Fremont officials vote unanimously; 45-bed homeless navigation center will go downtown

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Fremont city leaders unanimously voted Tuesday night to place a new homeless navigation center downtown behind City Hall. 

The city had narrowed down the location for a housing center to two possible locations, either in the Decoto neighborhood or downtown. 

The controversial 7-0 vote came down shortly after 11 p.m. at City Hall, where the outcry intensified over where to build a 45-bed homeless navigation center. Residents are torn.

The most vocal group wore blue. They want a center, just not in Decoto, away from their homes. An online petition started back in July now has 13,000 signatures.

The group said the City Hall lot makes the most sense near transit, food and social services.

“It becomes obvious that the City Hall location is superior,” said Paul Ullrich of Fremont. “Under each of those checkmarks they put down. Near the Decoto location, the food provider they listed was 7-Eleven.”

City staff said its outreach efforts were unprecedented. Among 2,000 people surveyed, the top concerns included an increase in criminal activity and worries that drug and alcohol problems will spill into neighborhoods.

“While I don't believe this initiative alone will solve homelessness, I do think it's an important part of a multi-pronged approach,” said Fremont Police Chief Kim Petersen.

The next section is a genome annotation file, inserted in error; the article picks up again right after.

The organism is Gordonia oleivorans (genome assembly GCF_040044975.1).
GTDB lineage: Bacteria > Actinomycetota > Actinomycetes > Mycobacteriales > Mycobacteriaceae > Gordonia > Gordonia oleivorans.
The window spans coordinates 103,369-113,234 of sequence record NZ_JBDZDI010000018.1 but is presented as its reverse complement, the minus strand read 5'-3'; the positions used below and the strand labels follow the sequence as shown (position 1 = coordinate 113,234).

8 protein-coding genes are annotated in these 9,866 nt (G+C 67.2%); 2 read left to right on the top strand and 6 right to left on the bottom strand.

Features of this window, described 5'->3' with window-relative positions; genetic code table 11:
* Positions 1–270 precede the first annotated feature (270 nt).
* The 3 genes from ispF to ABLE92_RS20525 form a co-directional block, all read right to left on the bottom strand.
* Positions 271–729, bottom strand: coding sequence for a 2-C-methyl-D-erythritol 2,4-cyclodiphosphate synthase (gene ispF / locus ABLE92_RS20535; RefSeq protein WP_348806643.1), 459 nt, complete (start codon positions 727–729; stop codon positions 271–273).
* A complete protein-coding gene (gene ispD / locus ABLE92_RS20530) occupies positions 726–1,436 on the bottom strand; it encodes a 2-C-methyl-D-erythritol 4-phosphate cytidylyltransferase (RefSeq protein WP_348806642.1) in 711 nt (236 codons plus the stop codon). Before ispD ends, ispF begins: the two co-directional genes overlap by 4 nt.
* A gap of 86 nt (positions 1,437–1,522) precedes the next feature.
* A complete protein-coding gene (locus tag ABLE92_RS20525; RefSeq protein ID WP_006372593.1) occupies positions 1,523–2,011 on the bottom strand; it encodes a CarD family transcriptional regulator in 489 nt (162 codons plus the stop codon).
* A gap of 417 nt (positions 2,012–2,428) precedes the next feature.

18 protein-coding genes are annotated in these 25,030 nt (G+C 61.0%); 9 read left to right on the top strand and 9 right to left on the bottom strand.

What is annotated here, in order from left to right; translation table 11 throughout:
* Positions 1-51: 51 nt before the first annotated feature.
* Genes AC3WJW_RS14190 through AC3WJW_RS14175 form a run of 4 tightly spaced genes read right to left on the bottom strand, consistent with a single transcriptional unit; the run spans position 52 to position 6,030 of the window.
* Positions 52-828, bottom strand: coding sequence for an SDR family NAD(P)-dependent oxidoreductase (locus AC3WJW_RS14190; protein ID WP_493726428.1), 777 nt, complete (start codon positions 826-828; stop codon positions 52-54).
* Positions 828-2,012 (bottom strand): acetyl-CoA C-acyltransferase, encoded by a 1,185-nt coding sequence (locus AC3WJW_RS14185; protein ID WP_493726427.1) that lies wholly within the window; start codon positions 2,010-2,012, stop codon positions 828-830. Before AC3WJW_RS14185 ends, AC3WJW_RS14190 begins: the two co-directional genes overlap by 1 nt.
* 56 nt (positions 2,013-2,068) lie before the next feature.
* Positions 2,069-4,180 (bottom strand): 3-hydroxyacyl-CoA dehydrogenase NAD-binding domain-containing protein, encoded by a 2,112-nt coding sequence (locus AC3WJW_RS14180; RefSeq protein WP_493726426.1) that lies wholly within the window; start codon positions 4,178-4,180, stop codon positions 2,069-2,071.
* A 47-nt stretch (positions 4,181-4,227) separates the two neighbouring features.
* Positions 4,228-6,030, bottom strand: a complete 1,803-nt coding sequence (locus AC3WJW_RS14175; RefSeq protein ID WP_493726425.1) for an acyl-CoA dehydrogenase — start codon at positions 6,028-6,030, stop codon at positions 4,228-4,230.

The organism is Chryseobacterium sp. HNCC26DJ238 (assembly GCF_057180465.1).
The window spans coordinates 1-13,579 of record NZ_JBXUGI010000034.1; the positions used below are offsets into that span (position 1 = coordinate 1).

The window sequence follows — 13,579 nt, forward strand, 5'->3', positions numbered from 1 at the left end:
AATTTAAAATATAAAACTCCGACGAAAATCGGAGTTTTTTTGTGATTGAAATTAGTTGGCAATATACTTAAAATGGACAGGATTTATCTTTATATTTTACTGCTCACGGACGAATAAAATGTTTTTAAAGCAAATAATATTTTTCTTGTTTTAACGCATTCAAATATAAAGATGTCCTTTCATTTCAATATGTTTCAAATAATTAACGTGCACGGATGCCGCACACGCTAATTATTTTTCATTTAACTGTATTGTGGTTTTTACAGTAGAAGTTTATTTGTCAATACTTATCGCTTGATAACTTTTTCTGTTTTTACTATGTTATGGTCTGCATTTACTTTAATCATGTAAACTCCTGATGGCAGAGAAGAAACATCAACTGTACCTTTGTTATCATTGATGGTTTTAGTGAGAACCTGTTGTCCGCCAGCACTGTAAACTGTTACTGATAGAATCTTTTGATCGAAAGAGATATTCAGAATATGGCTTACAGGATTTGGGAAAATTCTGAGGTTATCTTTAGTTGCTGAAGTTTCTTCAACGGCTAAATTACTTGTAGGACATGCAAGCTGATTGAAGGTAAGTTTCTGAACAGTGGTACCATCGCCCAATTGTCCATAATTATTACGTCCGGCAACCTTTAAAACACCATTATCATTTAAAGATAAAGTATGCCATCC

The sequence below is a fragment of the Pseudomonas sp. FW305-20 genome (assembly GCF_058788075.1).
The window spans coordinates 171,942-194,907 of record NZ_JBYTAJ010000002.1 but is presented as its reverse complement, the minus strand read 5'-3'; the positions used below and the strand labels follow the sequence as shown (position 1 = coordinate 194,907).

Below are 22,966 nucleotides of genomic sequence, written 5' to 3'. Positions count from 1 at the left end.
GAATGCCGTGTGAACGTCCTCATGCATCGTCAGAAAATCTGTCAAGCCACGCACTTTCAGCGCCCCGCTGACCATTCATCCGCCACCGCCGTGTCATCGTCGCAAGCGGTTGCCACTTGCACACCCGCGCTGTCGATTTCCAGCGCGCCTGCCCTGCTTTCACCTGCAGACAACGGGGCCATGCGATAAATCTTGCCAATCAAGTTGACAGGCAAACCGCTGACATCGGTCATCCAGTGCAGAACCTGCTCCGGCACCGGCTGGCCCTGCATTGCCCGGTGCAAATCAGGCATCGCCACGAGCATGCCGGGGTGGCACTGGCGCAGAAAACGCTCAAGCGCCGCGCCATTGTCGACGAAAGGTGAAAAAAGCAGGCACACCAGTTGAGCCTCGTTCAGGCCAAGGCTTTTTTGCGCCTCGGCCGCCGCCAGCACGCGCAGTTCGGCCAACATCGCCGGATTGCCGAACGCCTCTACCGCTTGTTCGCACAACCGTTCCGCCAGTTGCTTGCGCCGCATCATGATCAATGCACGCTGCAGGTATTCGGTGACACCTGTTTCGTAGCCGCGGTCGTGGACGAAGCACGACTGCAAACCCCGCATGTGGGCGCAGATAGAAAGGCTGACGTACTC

Chief Petersen said her research found no uptick in crime or homeless encampments around the Berkeley STAIR center, the one Fremont will model its center after.

“It’s a lot of money with little help,” said Stephanie Lam of Fremont.

Lam is part of a group who doesn't want a shelter period. She lives near city hall and said a temporary shelter is not worth the money.

The city said the need to build a shelter is necessary and urgent. Fremont is under a shelter crisis with homelessness up 21 percent in two years. City leaders worry about the loss of critical state and county funding. Fremont has not been immune to controversial housing projects before.

“Ultimately when they get built, people will generally accept them,” said City of Fremont Human Services Director Suzanne Shenfil. “It becomes an okay thing to have in the community.”

Now that the council has decided, it could take up to 11 months to complete construction and set up utilities. The cost for either location is more than $2 million. The city hopes to have it up and running by the middle of next year.